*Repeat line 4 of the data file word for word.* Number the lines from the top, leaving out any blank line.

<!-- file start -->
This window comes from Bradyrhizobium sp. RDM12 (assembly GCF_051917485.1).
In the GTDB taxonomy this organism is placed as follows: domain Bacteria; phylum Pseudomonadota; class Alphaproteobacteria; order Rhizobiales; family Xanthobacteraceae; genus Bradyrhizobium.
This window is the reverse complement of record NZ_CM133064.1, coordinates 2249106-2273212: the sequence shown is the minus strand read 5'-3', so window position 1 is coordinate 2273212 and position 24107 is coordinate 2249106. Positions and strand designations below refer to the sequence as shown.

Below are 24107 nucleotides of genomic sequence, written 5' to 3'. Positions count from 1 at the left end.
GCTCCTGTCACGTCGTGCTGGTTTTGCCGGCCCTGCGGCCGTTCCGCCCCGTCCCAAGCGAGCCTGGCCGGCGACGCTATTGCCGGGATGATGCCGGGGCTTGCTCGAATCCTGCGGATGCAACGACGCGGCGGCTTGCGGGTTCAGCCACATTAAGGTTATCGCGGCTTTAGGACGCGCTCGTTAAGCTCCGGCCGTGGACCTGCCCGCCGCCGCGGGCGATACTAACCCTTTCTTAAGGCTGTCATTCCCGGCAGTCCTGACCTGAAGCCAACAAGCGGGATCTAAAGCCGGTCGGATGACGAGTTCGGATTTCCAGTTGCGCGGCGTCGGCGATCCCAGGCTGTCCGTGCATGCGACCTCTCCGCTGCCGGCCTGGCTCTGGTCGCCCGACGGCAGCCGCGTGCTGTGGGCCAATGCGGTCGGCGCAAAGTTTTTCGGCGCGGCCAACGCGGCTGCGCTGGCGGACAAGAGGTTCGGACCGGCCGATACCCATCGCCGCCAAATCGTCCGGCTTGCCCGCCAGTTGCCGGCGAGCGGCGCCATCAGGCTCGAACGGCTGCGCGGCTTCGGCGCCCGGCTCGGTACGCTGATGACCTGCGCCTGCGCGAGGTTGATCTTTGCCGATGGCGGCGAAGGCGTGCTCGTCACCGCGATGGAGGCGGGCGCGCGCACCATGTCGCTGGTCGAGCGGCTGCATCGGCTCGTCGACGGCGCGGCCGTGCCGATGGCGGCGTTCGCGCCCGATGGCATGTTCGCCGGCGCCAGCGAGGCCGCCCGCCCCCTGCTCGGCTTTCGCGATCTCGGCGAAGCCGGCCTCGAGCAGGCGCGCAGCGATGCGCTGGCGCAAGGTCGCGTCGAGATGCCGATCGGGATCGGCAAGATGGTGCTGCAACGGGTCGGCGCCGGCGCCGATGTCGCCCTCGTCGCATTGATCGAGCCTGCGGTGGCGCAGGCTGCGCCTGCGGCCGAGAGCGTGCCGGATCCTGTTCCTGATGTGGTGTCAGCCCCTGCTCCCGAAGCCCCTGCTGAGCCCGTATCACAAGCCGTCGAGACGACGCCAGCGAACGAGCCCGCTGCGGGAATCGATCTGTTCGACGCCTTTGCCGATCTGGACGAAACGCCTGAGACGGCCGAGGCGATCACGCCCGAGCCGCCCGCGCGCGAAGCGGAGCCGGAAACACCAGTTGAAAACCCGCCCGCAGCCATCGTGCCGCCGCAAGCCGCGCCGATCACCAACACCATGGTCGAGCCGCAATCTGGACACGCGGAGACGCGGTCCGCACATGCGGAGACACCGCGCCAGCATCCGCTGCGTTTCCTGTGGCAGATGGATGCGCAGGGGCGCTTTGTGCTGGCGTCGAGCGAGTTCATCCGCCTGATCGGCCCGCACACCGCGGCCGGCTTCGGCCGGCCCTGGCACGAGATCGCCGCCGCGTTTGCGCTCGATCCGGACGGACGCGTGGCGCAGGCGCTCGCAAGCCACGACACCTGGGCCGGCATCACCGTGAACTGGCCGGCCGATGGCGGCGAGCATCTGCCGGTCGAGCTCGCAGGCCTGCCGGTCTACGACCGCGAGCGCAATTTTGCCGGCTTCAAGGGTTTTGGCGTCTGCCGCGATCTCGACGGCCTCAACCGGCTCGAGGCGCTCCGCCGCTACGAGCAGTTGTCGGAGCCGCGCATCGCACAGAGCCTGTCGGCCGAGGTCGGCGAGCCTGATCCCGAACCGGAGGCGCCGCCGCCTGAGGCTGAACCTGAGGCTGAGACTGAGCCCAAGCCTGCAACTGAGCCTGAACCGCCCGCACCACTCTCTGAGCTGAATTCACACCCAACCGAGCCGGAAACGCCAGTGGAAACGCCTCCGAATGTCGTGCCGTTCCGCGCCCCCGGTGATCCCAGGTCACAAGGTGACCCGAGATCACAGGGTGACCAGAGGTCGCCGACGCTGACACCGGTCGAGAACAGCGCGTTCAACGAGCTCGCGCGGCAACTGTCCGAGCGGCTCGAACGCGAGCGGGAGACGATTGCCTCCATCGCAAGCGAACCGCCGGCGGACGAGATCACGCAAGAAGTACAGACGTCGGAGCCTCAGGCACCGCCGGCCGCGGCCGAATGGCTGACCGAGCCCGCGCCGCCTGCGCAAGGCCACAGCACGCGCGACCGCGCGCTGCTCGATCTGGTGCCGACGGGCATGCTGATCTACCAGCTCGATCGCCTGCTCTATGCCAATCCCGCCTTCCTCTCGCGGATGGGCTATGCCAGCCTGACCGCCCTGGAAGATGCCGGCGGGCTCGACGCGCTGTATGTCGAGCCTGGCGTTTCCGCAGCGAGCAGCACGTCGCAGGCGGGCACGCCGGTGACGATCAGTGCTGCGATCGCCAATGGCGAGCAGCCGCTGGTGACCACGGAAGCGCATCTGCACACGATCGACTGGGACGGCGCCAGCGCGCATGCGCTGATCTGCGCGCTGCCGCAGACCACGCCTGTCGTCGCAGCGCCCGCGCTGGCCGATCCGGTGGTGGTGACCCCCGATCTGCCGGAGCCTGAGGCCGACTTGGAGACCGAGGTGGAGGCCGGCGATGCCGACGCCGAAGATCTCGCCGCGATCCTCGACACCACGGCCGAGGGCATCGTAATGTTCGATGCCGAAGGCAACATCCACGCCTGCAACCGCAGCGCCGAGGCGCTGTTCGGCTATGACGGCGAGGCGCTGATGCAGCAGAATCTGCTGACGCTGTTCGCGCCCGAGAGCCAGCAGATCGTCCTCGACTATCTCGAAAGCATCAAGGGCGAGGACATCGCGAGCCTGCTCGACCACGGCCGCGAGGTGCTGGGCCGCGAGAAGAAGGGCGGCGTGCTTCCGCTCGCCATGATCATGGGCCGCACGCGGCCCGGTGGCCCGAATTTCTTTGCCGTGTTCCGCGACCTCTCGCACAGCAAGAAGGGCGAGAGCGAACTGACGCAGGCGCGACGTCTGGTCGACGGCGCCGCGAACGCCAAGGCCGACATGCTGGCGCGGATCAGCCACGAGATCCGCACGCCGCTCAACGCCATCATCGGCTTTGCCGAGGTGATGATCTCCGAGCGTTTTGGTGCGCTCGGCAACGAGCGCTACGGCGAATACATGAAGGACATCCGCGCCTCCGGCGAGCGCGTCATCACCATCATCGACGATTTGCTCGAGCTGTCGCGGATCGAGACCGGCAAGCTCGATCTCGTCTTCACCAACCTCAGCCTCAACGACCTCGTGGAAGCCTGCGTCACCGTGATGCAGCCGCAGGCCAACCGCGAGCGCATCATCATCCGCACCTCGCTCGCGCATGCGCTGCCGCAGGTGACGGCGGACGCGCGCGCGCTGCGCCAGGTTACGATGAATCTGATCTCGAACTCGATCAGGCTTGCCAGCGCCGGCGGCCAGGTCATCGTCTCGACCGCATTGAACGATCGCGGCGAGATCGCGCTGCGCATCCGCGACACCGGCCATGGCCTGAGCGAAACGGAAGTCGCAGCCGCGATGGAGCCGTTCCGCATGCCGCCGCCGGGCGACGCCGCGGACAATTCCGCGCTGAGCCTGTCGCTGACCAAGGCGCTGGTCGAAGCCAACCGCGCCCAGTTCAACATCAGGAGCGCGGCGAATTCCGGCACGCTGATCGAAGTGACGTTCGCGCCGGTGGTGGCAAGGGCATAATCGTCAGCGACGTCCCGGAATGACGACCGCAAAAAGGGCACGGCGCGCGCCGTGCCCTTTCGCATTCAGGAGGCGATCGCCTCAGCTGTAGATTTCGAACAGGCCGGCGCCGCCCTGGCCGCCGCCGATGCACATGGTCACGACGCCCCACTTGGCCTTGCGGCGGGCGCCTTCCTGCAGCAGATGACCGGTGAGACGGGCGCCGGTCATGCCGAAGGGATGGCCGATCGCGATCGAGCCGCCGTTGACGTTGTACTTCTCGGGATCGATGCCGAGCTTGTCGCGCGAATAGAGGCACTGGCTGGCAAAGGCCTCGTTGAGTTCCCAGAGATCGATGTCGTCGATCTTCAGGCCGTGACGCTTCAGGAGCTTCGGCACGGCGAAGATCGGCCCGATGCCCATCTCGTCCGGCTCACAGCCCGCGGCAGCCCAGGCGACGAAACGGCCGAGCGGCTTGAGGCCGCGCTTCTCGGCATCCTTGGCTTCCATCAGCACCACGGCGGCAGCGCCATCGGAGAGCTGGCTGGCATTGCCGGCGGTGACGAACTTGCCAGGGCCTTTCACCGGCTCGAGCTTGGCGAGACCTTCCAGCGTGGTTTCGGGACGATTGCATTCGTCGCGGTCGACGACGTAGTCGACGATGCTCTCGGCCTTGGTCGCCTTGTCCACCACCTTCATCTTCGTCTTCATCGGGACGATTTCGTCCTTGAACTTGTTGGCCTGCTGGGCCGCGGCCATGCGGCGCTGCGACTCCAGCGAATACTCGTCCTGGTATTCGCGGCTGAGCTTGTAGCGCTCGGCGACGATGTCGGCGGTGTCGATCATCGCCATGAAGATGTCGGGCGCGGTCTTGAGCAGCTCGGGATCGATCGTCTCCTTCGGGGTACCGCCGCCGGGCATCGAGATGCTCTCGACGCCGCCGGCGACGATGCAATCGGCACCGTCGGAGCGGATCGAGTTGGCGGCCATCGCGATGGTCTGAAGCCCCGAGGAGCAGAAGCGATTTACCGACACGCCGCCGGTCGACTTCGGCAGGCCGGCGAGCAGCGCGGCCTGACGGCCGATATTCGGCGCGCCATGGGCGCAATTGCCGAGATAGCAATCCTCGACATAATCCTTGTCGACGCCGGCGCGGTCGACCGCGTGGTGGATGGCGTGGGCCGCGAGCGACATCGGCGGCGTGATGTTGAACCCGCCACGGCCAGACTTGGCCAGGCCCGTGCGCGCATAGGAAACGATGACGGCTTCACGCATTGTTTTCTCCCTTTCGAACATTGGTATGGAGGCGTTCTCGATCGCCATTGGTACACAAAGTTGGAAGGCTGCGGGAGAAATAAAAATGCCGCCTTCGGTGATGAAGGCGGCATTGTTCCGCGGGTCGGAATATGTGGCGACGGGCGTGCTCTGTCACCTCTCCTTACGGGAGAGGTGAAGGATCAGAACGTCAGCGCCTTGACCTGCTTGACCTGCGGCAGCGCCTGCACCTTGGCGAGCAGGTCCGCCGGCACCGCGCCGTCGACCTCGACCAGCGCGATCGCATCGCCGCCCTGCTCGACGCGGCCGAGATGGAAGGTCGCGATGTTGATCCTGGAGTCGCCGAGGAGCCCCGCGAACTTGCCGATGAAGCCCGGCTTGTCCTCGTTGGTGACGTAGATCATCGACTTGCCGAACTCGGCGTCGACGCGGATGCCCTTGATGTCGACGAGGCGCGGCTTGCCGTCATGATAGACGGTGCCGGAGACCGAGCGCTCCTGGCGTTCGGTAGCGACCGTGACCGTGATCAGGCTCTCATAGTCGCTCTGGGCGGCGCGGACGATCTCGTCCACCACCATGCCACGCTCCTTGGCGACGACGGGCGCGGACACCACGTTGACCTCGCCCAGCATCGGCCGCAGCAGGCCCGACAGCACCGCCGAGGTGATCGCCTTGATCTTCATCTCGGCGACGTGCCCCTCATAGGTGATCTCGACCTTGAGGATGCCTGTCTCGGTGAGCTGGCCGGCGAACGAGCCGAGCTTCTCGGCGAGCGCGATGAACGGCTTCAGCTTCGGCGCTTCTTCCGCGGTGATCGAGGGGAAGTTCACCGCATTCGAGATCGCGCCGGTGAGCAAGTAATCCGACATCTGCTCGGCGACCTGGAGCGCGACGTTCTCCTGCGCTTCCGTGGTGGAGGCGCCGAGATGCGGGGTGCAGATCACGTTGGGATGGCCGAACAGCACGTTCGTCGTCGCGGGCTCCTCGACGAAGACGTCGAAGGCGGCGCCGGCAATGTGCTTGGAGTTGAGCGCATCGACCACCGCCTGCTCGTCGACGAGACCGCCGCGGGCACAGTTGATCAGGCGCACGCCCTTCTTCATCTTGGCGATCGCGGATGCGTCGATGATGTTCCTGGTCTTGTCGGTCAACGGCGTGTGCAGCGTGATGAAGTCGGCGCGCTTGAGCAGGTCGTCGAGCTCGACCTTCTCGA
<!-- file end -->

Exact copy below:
Below are 24107 nucleotides of genomic sequence, written 5' to 3'. Positions count from 1 at the left end.